• natural or legal persons who grant credits as his only or primarily activity within his professional activity;

Deferral of payments of social contributions and corporate taxes

A third federal measure to strengthen the liquidity of enterprises is a deferral of payment of social contributions and corporate taxes. This is applied for all businesses that were affected by the lockdown, without any distinction between SMEs and larger firms.

  1. 3. Tax shelter corona

The federal government has implemented measures encouraging investments, specifically designed for SMEs. This federal initiative does not directly invest in the economy but makes investing in enterprises more appealing. These measures include a new system of tax incentive where there is a tax cut for the acquisition of shares in SMEs incurring a decline in turnover of minimum 30% due to the pandemic.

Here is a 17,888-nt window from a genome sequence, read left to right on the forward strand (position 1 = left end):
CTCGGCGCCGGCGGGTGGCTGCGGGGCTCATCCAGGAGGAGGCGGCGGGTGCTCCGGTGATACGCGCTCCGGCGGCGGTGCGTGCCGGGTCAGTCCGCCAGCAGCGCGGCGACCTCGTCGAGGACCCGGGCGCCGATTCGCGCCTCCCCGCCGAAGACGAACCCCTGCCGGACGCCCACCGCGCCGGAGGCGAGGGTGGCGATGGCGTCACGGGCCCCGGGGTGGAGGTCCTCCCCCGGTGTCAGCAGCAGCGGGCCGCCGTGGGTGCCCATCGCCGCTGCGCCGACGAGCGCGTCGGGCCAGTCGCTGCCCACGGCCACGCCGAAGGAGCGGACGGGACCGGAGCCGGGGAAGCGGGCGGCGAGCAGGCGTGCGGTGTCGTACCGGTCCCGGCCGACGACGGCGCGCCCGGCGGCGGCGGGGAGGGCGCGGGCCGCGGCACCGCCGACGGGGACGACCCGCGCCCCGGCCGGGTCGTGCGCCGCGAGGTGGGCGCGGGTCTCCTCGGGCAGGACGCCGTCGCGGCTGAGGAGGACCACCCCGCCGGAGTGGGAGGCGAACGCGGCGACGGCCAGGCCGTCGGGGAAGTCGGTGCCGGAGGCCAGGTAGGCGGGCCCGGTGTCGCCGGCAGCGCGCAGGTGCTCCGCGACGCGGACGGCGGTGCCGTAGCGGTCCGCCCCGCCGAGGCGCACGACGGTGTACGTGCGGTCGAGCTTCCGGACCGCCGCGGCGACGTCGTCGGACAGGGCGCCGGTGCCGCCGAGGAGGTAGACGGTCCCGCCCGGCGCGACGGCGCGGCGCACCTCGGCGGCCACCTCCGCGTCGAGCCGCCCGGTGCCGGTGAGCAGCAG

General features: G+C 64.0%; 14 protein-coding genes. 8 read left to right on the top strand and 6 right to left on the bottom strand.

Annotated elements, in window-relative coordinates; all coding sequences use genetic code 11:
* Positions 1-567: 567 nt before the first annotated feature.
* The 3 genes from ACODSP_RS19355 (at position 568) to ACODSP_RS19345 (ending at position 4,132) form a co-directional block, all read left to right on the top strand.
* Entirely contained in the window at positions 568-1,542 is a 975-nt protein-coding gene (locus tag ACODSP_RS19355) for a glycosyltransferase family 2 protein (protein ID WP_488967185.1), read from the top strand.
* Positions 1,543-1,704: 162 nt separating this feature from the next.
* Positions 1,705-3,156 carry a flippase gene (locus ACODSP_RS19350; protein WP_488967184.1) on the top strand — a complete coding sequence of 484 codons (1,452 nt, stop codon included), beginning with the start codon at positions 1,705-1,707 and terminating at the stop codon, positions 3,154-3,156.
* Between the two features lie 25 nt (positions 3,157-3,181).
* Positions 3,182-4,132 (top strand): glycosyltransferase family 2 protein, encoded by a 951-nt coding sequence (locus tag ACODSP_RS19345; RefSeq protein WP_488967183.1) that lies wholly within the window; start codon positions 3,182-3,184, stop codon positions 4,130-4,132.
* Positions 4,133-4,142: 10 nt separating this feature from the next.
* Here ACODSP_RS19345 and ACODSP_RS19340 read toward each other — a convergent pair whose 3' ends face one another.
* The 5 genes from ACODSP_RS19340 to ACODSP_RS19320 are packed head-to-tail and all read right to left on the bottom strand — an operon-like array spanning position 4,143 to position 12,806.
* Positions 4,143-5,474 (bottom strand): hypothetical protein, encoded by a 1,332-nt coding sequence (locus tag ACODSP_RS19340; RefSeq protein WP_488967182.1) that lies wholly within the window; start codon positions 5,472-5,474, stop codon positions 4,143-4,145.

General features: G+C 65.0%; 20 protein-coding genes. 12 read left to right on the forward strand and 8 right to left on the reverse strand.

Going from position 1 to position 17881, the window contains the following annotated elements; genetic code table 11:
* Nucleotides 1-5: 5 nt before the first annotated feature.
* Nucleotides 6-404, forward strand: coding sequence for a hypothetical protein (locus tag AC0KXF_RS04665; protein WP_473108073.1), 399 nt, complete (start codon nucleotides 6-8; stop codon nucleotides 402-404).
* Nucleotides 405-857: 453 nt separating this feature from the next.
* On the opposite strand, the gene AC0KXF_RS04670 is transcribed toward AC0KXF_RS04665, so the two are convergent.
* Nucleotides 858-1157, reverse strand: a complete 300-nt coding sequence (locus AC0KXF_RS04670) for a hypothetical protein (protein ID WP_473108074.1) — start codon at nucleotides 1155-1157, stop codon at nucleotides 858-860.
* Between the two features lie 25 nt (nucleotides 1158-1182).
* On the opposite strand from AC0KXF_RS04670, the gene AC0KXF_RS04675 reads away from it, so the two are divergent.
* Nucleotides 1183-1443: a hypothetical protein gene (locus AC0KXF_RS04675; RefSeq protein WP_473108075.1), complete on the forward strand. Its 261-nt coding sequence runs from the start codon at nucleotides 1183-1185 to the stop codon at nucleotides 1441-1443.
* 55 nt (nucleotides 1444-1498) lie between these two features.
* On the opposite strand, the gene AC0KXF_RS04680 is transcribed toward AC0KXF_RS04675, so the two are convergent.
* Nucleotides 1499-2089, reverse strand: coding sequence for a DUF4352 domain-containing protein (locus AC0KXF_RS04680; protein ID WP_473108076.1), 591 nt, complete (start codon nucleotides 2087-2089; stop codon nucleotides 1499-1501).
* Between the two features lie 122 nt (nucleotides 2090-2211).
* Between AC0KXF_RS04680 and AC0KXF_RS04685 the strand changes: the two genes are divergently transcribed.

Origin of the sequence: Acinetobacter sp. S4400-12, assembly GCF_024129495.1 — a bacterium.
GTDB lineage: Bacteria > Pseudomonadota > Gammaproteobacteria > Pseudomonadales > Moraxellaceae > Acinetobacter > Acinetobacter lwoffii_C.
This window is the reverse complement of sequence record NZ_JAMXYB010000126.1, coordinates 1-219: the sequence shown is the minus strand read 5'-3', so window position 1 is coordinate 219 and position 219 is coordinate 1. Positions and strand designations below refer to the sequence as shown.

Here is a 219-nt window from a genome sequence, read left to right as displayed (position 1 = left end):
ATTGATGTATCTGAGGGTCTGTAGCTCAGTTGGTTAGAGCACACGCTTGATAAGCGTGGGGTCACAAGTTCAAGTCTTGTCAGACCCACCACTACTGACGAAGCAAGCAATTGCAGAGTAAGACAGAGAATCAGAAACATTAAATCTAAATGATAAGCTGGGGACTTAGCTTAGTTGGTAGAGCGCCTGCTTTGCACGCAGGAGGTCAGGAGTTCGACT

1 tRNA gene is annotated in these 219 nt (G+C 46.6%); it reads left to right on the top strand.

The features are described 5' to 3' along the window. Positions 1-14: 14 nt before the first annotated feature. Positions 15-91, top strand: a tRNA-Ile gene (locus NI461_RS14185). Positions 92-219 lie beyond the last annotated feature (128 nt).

The amount eligible for the reduction is limited to a maximum of EUR 100 000 and the tax reduction amounts to 20% of the funds contributed, after deduction of any related costs. The maximum amount eligible for SMEs is EUR 250 000.


BLV-ABL – Association belge de Leasing, Annual Report 2020, p. 33, 42


ECB, ECB Statistical Data Warehouse, Safe Survey


EU Federation – Factoring and Commercial Finance, EUF Statistics, 28 may 2020


FPS Economy, Statistics Belgium, BeStat


Intrum Justicia, European Payment Report 2020, p.36


Invest Europe, European Private Equity Activity Data 2020


National Bank of Belgium, National Bank of Belgium Online Statistics, Central Corporate Credit Register


National Bank of Belgium, National Bank of Belgium Online Statistics, Monthly Business Survey


OECD (2015), Entrepreneurship at a Glance 2017, OECD Publishing, Paris,